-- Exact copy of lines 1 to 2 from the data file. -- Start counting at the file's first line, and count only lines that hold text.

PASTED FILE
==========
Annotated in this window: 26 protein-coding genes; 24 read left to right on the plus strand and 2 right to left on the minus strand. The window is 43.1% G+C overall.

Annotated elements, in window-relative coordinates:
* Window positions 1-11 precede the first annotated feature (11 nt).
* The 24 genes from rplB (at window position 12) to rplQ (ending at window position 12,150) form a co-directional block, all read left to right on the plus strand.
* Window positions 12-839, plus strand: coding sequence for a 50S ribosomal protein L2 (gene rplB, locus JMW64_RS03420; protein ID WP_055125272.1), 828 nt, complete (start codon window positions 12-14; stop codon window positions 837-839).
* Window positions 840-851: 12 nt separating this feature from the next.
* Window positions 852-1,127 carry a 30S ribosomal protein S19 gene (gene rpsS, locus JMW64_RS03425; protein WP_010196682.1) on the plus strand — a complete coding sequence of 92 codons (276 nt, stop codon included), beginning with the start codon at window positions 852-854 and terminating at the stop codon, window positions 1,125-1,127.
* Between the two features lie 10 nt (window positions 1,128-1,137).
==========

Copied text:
Annotated in this window: 26 protein-coding genes; 24 read left to right on the plus strand and 2 right to left on the minus strand. The window is 43.1% G+C overall.

Annotated elements, in window-relative coordinates: